Twitter thread sparks fiery discussion.

By Tim Nelson
July 12, 2019
MCCAIG/Getty Images

More than anything, the internet is a forum where people come together to argue about the relative quality and ideal preparation methods of various foodstuffs. With the summer heating up, it’s only natural that the discussion has turned to a food that, while associated with a near-universal summertime activity, leaves plenty of room for disagreement about how the best way to make it.

I’m talking, of course, about roasted marshmallows. A recent Twitter debate reveals what anyone who’s already spent enough time around a campfire knows to be true: there’s a wide range of preferences when it comes to how the s’more’s centerpiece is to be prepared.

It started with this tweet from Yashar Ali, who waded into the smore debate despite spending his days as a freelance political correspondent. Ali expressed his preference for a middle-of-the-road roast to his marshmallow: enough to get some toastiness and some color, but without charring the thing to oblivion.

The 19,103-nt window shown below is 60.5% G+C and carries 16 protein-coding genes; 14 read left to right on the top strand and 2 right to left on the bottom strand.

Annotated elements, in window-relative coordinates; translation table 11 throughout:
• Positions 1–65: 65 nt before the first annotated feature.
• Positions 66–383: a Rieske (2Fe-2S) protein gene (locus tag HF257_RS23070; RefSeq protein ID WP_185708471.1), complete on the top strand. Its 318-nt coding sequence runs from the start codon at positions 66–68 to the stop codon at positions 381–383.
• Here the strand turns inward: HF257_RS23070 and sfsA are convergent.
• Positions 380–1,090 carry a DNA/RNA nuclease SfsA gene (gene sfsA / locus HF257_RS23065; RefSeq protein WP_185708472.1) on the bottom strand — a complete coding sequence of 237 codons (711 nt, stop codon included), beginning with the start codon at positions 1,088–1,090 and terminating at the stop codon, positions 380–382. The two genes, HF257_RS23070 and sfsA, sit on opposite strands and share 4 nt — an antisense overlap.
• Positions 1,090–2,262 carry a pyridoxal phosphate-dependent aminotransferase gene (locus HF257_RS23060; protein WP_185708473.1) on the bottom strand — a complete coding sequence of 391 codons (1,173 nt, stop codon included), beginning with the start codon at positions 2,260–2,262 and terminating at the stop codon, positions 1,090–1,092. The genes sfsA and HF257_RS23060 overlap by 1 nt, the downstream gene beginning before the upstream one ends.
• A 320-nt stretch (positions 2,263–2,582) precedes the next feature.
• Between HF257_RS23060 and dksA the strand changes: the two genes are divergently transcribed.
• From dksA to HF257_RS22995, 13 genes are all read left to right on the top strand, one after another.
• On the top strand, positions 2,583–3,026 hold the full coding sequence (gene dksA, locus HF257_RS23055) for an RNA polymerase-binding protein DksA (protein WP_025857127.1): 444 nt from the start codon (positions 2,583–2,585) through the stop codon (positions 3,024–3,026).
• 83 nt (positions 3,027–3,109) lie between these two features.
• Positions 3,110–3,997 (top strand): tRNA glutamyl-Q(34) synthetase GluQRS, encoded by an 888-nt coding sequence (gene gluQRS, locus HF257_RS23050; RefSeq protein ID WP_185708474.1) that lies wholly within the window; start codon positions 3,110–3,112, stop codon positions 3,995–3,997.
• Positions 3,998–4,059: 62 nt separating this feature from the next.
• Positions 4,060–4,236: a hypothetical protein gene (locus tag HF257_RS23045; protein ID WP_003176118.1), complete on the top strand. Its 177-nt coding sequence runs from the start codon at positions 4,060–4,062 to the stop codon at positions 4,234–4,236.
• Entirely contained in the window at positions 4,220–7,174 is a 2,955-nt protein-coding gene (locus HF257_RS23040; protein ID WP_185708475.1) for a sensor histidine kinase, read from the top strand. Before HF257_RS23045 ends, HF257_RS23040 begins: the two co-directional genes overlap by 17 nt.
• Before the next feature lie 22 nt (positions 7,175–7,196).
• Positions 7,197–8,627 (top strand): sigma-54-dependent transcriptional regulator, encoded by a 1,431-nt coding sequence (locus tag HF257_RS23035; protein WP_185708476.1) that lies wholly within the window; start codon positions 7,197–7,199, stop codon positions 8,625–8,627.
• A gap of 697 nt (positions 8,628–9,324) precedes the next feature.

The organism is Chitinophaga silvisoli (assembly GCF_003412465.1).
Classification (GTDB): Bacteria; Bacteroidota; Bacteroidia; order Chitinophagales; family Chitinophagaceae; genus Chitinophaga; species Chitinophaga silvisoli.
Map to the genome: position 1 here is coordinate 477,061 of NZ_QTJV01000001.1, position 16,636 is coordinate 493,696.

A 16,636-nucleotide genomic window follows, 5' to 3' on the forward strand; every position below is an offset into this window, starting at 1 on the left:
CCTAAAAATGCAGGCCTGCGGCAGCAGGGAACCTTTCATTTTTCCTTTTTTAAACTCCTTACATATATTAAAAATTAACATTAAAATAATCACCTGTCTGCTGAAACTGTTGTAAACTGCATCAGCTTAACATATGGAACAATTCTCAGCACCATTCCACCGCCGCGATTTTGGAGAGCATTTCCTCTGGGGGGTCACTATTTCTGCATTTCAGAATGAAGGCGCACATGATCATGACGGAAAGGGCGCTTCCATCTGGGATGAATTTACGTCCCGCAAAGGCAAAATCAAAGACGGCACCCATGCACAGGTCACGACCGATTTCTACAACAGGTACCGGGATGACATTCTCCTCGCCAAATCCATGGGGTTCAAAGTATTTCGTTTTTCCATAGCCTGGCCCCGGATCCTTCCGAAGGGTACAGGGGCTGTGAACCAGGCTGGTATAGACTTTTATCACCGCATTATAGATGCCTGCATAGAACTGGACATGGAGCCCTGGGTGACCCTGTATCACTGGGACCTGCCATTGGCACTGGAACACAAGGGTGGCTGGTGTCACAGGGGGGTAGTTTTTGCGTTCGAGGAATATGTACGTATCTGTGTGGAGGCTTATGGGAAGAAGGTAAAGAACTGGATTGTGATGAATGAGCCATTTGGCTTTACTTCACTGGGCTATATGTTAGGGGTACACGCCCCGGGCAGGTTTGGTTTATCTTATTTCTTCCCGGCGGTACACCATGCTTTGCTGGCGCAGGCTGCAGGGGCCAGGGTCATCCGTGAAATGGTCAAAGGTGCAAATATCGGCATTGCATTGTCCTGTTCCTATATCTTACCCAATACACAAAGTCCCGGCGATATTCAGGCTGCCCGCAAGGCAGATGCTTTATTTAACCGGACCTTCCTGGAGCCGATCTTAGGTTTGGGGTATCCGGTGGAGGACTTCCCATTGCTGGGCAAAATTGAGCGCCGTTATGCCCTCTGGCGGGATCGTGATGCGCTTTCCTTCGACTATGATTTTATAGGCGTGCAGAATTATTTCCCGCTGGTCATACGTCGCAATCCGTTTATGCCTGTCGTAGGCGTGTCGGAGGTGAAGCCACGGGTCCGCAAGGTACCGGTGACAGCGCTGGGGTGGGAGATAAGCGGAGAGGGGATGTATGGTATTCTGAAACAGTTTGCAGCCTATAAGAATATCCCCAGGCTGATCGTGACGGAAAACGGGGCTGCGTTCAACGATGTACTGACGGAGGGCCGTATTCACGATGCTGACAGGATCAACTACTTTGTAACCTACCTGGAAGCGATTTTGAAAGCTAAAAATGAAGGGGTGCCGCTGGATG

From where I sit, that seemed like a fairly quotidian preference. But—Twitter being Twitter—it wasn’t long before others emerged from the woodwork to strongly express their opposition.

If you’re a spokesperson for the NRA, apparently 8 is an acceptable answer.

Some weighed in with expert advice.

A lot of people have a routine habit of dropping their marshmallows in the fire and playing it off like that’s what they meant to do.

And some were just marshmallow anarchists.

At least one expert roaster thought that the 1-10 scale wasn’t nuanced enough.

And finally, a thread about food isn’t complete until Chrissy Teigen chimes in.

Personally, I’d peg myself at about a six or a seven. I still want to taste what I’m eating, after all, and dealing with the burnt husk of a marshmallow that you’d get with a nine or a ten isn’t worth putting up with just to get at whatever’s still edible inside.

There’s obviously no real right or wrong answer, but if you take a look around the campfire next time you’re roasting marshmallows, you may be surprised by what you see.  

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